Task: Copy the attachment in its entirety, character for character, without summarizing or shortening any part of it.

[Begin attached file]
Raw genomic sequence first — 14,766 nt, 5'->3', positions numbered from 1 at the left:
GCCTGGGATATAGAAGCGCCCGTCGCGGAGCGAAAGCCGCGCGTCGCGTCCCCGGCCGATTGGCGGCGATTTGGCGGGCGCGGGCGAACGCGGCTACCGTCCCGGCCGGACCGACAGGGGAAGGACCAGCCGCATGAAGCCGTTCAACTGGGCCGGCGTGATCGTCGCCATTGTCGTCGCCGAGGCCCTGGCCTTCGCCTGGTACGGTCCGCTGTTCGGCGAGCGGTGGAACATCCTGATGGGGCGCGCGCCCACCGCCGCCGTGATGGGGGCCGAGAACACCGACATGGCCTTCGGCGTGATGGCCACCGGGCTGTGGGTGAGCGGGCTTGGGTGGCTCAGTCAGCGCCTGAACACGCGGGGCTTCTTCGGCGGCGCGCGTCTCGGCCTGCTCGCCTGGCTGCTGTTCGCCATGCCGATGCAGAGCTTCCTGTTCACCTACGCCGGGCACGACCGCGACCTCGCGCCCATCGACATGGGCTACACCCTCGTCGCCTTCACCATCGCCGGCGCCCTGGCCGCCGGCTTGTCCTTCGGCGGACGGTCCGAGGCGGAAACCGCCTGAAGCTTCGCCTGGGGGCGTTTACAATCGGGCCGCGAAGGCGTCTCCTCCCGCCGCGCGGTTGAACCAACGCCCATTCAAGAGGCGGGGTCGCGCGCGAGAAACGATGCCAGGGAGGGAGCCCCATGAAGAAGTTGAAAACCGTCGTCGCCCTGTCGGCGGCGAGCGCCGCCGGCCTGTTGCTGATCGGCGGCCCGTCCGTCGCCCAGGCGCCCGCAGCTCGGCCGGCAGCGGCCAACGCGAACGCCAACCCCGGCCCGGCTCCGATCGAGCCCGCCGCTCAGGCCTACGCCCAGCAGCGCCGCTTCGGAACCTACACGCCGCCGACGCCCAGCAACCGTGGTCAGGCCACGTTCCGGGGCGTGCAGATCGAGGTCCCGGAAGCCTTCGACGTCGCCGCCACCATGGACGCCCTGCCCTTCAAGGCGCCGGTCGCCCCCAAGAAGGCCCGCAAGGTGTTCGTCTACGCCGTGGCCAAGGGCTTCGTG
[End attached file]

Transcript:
Raw genomic sequence first — 14,766 nt, 5'->3', positions numbered from 1 at the left:
GCCTGGGATATAGAAGCGCCCGTCGCGGAGCGAAAGCCGCGCGTCGCGTCCCCGGCCGATTGGCGGCGATTTGGCGGGCGCGGGCGAACGCGGCTACCGTCCCGGCCGGACCGACAGGGGAAGGACCAGCCGCATGAAGCCGTTCAACTGGGCCGGCGTGATCGTCGCCATTGTCGTCGCCGAGGCCCTGGCCTTCGCCTGGTACGGTCCGCTGTTCGGCGAGCGGTGGAACATCCTGATGGGGCGCGCGCCCACCGCCGCCGTGATGGGGGCCGAGAACACCGACATGGCCTTCGGCGTGATGGCCACCGGGCTGTGGGTGAGCGGGCTTGGGTGGCTCAGTCAGCGCCTGAACACGCGGGGCTTCTTCGGCGGCGCGCGTCTCGGCCTGCTCGCCTGGCTGCTGTTCGCCATGCCGATGCAGAGCTTCCTGTTCACCTACGCCGGGCACGACCGCGACCTCGCGCCCATCGACATGGGCTACACCCTCGTCGCCTTCACCATCGCCGGCGCCCTGGCCGCCGGCTTGTCCTTCGGCGGACGGTCCGAGGCGGAAACCGCCTGAAGCTTCGCCTGGGGGCGTTTACAATCGGGCCGCGAAGGCGTCTCCTCCCGCCGCGCGGTTGAACCAACGCCCATTCAAGAGGCGGGGTCGCGCGCGAGAAACGATGCCAGGGAGGGAGCCCCATGAAGAAGTTGAAAACCGTCGTCGCCCTGTCGGCGGCGAGCGCCGCCGGCCTGTTGCTGATCGGCGGCCCGTCCGTCGCCCAGGCGCCCGCAGCTCGGCCGGCAGCGGCCAACGCGAACGCCAACCCCGGCCCGGCTCCGATCGAGCCCGCCGCTCAGGCCTACGCCCAGCAGCGCCGCTTCGGAACCTACACGCCGCCGACGCCCAGCAACCGTGGTCAGGCCACGTTCCGGGGCGTGCAGATCGAGGTCCCGGAAGCCTTCGACGTCGCCGCCACCATGGACGCCCTGCCCTTCAAGGCGCCGGTCGCCCCCAAGAAGGCCCGCAAGGTGTTCGTCTACGCCGTGGCCAAGGGCTTCGTG